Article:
1 st Character name: _________________________________
2 nd Character name: _________________________________
3 rd Character name: _________________________________
4th Character name: _________________________________
4. In the space below, draw a diagram, graph, tree, picture, or some kind of visual
representation that shows the connections between the characters. Feel free to add
other words into your creation.
5. Write an explanation of your ‘visualization’.
6. Write four questions that you have about the characters or the book.
7. Write three predictions about the book or the characters.
Structured Academic Controversy: Syrian Refugee Crisis
Introduction to Syrian Refugee Crisis
The Syrian civil war that has been going on for four years has been labeled the greatest humanitarian crisis in the world today. The war is responsible for the death of approximately 320,000 Syrians, including the lives of 12,000 children. In addition, over 1.5 million people have been permanently disabled or wounded. As foreign powers join in the conflict, the war has become more deadly. The conflict has resulted in a collapsed economy, as various infrastructures, including health care and education, have crumbled amidst the instability and chaos.
While many Syrian refugees (approximately 4.1 million people) remain in the Middle East in countries such as Iraq, Jordan, Turkey, and Lebanon, thousands of families (approximately 10% of the total refugees) have fled Syria for various European countries. According to CNN, in accepting approximately 1.9 million refugees, Turkey has embraced more refugees than any other nation. Lebanon has seen a 25% increase to their total population of 4.4 million as they have been inundated with 1.1 million Syrian refugees into their country. Jordan, a country with a history of taking in refugees, has accepted 629,000 refugees, and asylum seekers to the tune of 259,000 have found a new home in Iraq.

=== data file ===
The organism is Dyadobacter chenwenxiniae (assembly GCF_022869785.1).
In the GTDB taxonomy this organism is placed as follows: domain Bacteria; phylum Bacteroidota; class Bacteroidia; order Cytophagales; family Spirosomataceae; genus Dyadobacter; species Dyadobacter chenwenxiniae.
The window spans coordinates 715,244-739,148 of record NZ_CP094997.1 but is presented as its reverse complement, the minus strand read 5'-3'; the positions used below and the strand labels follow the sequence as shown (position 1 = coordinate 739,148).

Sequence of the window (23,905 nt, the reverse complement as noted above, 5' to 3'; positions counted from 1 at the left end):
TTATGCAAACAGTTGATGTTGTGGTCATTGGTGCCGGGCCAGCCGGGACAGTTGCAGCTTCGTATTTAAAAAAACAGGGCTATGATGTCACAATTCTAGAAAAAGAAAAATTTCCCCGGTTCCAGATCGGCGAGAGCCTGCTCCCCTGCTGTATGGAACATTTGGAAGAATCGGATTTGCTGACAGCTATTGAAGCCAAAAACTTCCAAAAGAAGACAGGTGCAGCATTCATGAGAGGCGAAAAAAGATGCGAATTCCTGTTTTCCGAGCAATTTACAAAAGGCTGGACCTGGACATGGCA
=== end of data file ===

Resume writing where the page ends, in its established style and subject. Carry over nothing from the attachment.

In Europe, Germany has been the face of humanitarianism, as approximately 100,000 displaced Syrians have requested asylum. Other European countries, including Sweden, have demonstrated a high standard of responsibility during this crisis as nearly 65,000 displaced Syrians have sought asylum within its borders. While France has currently accepted 6,500 Syrian refugees, it has pledged to host nearly 24,000 asylum seekers over the next two years. The figures in the United Kingdom are comparable to the figures in France.
How has North America responded to this crisis? Since the start of the conflict in 2011, the U.S. has admitted approximately 1,500 Syrian refugees. In 2011, 23 Syrians were admitted to the U.S; 41 were admitted in 2012; 45 in 2013; 249 in 2014; and in 2015, approximately 1,200 Syrian refugees were admitted. In the face of questions about the small numbers of Syrian refugees being admitted to the U.S., President Barack Obama has ordered his administration team to increase the number of Syrian refugees admitted to the U.S to 10,000 during the 2016 fiscal year. Importantly, the U.S. has allocated more aid than any other nation, donating approximately $574 million or about 31% of the total aid donated. Now, some have argued that the U.S. should increase the expected number of refugees from 10,000 to 65,000; at the same time, others - following a terrorist attack in Paris, France - have suggested that the U.S. impose a moratorium on Syrian refugees. This particular crisis, then, brings us to the primary question guiding today’s academic controversy:
Should individual U.S. State Governors allow or oppose Syrian refugees into their State?